- 2 million people; 4% of low-wage workers. (see full profile)
- Cluster 4: Ages 25-50, with a high school diploma or less
- 14.8 million people; 28% of low-wage workers (see full profile)
- Cluster 5: Ages 25-50, with some post-secondary education but no degree
- 7.7 million people; 14% of low-wage workers (see full profile)
- Cluster 6: Ages 25-50, with an associate degree or more
- 7.6 million people; 14% of low-wage workers (see full profile)
- Cluster 7: Ages 51-64, with a high school diploma or less
- 5.6 million people; 10% of low-wage workers (see full profile)
- Cluster 8: Ages 51-64, with some post-secondary education but no degree
- 2.3 million people; 4% of low-wage workers (see full profile)
- Cluster 9: Ages 51-64, with an associate degree or more
- 2.4 million people; 5% of low-wage workers (see full profile)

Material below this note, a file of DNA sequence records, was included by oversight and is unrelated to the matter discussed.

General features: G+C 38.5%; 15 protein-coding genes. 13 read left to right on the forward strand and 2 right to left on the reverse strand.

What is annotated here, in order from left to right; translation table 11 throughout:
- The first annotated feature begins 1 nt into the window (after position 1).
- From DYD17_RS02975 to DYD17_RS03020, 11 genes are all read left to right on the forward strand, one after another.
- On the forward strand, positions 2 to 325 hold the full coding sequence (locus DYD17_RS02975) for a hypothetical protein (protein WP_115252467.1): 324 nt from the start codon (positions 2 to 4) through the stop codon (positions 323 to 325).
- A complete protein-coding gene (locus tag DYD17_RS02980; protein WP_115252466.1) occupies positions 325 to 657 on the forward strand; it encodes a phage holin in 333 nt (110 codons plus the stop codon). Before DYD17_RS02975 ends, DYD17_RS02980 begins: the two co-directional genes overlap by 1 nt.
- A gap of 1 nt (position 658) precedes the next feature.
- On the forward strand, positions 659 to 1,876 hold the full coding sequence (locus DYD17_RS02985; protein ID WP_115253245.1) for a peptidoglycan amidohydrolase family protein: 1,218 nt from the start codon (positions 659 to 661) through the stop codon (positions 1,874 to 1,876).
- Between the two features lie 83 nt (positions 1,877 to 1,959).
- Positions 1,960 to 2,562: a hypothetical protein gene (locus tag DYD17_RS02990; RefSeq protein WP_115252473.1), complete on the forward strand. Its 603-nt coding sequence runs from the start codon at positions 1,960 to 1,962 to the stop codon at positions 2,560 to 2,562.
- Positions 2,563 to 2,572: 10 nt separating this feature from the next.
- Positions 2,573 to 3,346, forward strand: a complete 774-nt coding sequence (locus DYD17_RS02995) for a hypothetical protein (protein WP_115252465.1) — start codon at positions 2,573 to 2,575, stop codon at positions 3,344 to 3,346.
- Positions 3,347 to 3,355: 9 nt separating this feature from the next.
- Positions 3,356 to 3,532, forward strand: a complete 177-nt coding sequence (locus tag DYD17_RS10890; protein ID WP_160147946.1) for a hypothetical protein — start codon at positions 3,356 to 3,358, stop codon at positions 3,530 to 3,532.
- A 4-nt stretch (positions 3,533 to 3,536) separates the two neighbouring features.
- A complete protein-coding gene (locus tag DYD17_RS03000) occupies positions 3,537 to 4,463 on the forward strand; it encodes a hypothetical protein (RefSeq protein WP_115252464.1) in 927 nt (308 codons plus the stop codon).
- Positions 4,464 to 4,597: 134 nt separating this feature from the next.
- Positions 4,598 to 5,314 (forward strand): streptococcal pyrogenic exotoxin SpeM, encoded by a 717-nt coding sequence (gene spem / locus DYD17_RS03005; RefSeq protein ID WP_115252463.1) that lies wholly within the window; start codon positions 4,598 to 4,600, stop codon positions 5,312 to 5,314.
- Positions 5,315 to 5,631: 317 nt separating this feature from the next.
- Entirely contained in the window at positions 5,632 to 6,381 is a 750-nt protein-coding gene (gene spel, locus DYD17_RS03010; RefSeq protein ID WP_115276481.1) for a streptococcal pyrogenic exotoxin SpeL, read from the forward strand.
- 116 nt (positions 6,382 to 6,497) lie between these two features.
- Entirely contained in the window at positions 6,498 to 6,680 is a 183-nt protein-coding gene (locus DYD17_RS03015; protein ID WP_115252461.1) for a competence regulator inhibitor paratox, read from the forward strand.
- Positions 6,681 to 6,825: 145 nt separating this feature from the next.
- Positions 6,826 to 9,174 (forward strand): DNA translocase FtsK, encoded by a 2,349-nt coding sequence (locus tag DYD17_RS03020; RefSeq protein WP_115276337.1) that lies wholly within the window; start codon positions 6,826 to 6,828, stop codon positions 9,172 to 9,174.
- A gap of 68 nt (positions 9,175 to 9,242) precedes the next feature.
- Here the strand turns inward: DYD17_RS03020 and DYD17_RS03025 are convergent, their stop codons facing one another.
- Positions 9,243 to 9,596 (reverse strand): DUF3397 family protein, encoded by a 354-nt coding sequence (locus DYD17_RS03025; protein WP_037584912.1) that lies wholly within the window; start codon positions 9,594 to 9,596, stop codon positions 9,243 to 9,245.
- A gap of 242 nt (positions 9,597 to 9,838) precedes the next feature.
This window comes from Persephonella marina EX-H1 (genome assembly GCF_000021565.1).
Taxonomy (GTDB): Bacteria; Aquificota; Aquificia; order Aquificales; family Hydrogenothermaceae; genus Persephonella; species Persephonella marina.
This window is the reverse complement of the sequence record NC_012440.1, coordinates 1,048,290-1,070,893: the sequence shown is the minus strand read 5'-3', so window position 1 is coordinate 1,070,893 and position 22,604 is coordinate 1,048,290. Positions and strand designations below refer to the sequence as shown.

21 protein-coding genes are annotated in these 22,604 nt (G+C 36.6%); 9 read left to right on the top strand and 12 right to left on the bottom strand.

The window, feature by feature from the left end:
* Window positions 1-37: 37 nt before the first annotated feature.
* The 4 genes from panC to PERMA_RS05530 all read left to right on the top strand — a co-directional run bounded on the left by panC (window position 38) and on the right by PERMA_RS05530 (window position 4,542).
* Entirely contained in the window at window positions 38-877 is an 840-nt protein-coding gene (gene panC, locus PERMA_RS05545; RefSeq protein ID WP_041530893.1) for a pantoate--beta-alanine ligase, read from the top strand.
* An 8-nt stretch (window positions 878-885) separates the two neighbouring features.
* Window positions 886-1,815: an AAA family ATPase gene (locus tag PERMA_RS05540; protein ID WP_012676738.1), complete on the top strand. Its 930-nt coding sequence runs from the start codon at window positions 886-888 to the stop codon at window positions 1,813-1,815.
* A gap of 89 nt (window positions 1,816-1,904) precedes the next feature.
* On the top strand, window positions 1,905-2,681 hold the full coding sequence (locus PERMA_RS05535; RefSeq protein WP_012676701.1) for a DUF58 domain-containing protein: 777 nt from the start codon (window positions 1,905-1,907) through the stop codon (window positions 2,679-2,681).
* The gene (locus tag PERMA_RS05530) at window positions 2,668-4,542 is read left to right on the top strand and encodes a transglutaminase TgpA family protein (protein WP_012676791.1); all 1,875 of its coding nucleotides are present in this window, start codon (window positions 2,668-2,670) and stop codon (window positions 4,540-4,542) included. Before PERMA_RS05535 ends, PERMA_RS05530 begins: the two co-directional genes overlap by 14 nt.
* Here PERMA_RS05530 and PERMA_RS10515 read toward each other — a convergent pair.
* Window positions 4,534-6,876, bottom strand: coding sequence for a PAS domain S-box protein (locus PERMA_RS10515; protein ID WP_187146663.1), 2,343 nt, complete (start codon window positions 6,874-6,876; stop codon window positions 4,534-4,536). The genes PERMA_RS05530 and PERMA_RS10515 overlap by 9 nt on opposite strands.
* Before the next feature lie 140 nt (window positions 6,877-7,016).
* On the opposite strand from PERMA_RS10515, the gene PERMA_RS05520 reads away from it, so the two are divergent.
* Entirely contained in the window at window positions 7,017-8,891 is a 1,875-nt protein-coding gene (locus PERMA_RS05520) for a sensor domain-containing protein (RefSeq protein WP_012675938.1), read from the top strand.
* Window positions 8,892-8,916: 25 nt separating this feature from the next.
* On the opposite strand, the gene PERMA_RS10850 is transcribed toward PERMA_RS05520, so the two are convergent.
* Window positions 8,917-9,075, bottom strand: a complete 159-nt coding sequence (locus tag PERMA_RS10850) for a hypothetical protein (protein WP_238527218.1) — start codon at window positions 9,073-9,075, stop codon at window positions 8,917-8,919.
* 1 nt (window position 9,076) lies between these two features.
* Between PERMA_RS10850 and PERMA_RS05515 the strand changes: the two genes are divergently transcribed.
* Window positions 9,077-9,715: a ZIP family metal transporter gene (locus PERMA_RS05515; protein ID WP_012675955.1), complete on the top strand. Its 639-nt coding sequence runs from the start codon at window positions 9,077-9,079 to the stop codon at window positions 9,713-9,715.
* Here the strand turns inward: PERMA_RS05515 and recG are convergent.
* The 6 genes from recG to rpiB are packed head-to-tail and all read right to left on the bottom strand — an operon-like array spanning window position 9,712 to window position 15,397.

Local and regional leaders in the public, private, and social sectors can use the data in this analysis to better understand their workforce and labor markets. Whether particular clusters or personas are overrepresented or underrepresented should inform economic and employment strategies. In our view, policies and programs to help low-wage workers advance to higher wages and greater financial stability should address both sides of the labor market: the assets and circumstances of workers as well as the number and nature of available jobs. Here are some ways policymakers and programs can do that: